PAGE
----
Like most things Miranda does, the boutique is a community-wide effort. The clerk behind the cash register is her goddaughter. Many of the shoppers, from kids clamoring for fidget toys to adults scouting for wide-brimmed hats, are people the Miranda family know well, who are eager to support her new business. And the parking lot of her store is where Peoria Folklore Ballet practices. Because this kind of dance is typically held outdoors for festivals and celebrations, the girls rehearse onsite—though Miranda would like to find a suitable indoor venue so they can practice all year round.
These outdoor practices have prepared the girls to perform at all kinds of events around the city, at schools, libraries, churches and elsewhere. They’ve danced at festivals on the riverfront, and each year they perform at St. Mary’s Cathedral for the Virgin of Guadalupe celebration, which Miranda calls “an exciting moment when people get out their cameras, ready to videotape and take photos… and the community support is amazing.” Miranda points out that Las Guarecitas plays a key role in keeping Hispanic culture alive and thriving locally. Not surprisingly, her efforts have begun to garner attention—even at the international level.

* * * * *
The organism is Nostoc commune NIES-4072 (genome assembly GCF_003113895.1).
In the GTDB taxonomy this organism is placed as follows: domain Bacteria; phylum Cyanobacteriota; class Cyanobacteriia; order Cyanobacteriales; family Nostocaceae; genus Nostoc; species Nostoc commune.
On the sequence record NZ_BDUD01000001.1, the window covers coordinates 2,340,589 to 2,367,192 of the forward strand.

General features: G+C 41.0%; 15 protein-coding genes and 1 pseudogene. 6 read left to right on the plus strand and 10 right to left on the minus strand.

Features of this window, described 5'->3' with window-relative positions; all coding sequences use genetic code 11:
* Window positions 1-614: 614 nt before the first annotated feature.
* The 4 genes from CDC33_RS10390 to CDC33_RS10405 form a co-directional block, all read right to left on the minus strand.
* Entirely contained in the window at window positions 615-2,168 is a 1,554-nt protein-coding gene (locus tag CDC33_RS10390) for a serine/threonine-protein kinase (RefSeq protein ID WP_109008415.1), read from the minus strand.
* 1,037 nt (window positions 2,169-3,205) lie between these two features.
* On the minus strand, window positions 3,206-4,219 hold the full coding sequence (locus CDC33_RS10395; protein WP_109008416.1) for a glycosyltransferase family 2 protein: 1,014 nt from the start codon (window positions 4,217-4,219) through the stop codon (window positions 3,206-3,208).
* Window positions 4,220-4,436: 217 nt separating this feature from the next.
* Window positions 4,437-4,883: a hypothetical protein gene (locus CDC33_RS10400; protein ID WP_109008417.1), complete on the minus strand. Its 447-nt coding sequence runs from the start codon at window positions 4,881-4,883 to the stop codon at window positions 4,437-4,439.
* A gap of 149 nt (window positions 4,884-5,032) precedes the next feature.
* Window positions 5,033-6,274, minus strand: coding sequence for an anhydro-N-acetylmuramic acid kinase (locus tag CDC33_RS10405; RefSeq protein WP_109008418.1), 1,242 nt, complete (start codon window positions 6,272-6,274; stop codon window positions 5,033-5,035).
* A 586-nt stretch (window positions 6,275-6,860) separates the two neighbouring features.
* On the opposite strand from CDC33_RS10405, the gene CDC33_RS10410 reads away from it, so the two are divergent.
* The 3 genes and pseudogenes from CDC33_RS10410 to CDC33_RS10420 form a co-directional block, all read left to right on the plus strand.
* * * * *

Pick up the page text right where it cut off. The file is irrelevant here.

On September 1, 2021, Mexican diplomat Reyna Torres Mendivil toured Peoria and spoke to the importance of community-grown heritage groups like Peoria Folklore Ballet. Ambassador Torres met with city officials, business leaders and addressed students at Bradley University, where she highlighted the crucial role that binationalism plays among Mexican Americans and Mexicans living in the United States.
While the concept is a simple one, binationalism was part of a larger pivot by the Mexican government in realizing it is both possible and beneficial for people of Mexican origin living in the U.S. to continue to develop both their American and Mexican identities—rather than expect people to acculturate entirely to their new home and leave their previous identity behind. “We changed our point of view a decade ago,” Ambassador Torres noted in her public remarks. “For instance, we changed to allow dual citizenship. And I think that’s beautiful because it opens up a world of opportunities… so they have no hesitation about their identity.”
This worldview is especially important to young people growing up here in the U.S. “We need to invest in the next generation,” Ambassador Torres advises. And that is exactly what Maria Miranda is doing in building groups like Peoria Folklore Ballet: investing in growing binational and bicultural identities among the next generation, right here in central Illinois.
For example, what dancer Joanna Avila, 14, a freshman at Peoria Central High, likes about being in the group is not only hanging with friends, but also celebrating “our history and culture in performances at the riverfront and festivals.” Evelyn Avila, 12, a seventh grader at Lincoln Middle School, enjoys that she gets to move a lot through dance, which she’s been doing in Las Guarecitas since age four.